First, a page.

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3 Myths About a Missouri DWI

3 Myths About a Missouri DWI charge

Myth #1 – DWI cases can’t be won

This myth is not only troubling, but it’s absolutely dead wrong. There are a number of ways to win a DWI case. Perhaps the most often used method to attack the prosecutor’s DWI case against you is to undermine the arresting police officer’s observations and opinions. Typically, a DWI case is based entirely on the subjectivity of a police officer’s opinions. Many police officers often fail to administer and score the field sobriety test correctly. Many officers simply rush to judgment and allow a few signs of impairment overcome many signs of sobriety. Police officers have even been known to incorrectly work the breath test machine. Despite the common perception that a DWI can’t be won, there are several ways to defeat a DWI charge.

Myth #2 – A first-time DWI charge is a minor offense

Missouri, like states all across the country, are no longer dealing with first-time DWI offenders the same way as they once did. Even a first-time DWI offender faces the prospect of spending some time in jail. The days of showing up to court, taking a class, and paying a fine are long gone. As a result, it is more important than ever to seek out a skilled and experienced DWI lawyer if you have been charged with DWI in Missouri or Illinois.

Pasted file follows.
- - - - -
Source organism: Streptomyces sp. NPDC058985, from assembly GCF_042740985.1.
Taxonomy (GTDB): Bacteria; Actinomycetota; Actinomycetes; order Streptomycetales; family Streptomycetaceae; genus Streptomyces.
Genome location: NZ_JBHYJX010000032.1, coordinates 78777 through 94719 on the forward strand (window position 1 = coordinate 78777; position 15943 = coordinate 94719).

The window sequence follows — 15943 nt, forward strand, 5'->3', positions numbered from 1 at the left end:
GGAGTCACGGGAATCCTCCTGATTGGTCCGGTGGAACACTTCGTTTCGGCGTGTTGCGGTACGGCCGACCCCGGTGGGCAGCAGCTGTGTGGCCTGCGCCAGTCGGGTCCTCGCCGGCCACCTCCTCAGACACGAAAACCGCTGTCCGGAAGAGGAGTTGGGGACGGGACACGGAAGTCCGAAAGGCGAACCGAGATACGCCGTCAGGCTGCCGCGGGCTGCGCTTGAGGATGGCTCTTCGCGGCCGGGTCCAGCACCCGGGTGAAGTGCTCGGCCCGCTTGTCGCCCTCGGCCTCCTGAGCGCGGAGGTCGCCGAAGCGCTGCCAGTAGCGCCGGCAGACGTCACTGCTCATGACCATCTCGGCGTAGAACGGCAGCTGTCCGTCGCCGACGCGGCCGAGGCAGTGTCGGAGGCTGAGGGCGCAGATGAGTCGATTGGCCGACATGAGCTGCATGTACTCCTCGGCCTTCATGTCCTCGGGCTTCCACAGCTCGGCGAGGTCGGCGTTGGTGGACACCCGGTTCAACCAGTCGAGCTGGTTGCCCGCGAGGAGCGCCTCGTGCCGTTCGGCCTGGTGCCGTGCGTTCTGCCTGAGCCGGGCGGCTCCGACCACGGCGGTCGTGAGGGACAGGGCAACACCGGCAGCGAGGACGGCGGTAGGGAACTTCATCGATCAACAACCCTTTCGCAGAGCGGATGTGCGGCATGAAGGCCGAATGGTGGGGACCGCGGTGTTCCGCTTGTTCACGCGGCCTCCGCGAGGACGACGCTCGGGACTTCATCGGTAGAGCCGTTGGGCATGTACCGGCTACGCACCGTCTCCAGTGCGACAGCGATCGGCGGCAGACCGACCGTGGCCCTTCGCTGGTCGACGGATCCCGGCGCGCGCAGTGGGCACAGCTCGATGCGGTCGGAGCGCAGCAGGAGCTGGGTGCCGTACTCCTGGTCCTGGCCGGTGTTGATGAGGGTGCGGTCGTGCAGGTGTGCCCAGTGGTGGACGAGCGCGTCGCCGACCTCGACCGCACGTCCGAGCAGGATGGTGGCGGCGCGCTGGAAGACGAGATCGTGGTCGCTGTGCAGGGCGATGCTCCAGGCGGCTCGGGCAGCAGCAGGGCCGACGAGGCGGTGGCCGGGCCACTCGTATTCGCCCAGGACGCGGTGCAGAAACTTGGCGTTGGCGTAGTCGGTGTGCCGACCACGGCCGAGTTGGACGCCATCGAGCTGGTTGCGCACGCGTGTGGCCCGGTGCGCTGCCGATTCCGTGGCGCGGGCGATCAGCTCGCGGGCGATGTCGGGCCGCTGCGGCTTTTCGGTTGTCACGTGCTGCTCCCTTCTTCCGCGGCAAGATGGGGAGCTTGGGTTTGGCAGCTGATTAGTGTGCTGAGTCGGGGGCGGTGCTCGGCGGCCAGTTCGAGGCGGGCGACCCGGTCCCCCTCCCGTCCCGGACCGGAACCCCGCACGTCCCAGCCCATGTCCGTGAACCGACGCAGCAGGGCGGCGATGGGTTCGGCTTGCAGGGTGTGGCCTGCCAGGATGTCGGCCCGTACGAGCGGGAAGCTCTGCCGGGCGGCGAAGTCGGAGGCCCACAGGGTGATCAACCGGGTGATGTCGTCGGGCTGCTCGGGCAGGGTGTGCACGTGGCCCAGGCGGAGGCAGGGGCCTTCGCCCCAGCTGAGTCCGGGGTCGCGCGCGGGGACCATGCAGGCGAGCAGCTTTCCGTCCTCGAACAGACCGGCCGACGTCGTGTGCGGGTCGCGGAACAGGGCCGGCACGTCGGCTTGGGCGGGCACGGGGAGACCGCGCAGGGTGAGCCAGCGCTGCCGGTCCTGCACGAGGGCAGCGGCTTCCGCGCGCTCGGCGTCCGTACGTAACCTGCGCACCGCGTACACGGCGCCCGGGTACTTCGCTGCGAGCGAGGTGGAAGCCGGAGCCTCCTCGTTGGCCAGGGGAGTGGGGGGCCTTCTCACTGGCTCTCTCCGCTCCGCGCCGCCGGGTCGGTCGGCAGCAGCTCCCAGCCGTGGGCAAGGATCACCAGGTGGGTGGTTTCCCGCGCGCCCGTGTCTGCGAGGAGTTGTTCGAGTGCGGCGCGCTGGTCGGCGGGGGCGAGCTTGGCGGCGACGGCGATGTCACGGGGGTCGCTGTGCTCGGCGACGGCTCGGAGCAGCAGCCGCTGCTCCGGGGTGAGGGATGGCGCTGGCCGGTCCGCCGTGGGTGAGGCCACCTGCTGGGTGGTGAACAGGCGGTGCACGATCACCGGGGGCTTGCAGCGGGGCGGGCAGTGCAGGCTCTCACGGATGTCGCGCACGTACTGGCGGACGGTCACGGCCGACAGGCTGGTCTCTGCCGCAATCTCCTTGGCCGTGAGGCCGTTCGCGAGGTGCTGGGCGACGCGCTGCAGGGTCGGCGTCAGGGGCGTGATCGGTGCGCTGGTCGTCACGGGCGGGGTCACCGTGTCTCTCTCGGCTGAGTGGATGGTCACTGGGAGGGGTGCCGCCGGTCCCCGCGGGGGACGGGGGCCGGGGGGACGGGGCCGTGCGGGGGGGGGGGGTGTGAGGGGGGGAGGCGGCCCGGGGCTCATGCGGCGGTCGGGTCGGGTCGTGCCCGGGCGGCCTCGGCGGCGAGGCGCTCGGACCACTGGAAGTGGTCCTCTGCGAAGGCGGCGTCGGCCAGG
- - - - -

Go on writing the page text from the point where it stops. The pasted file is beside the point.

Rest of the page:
Myth #3 – Most people charged with DWI are guilty

Although this sentiment is widely believed by many individuals, it is simply incorrect. Studies all across the country contradict this statement. Numerous studies have shown that individuals frequently fail a field sobriety test even when they have no alcohol in their system. Field sobriety tests are often very difficult to perform for many individuals. Furthermore, breath test machines are not error proof either. Like most other machines, breath test machines are susceptible to malfunctions and false readings. As a result, it is not uncommon for law abiding drivers to be arrested for DWI due to a simple traffic violation such as speeding or swerving.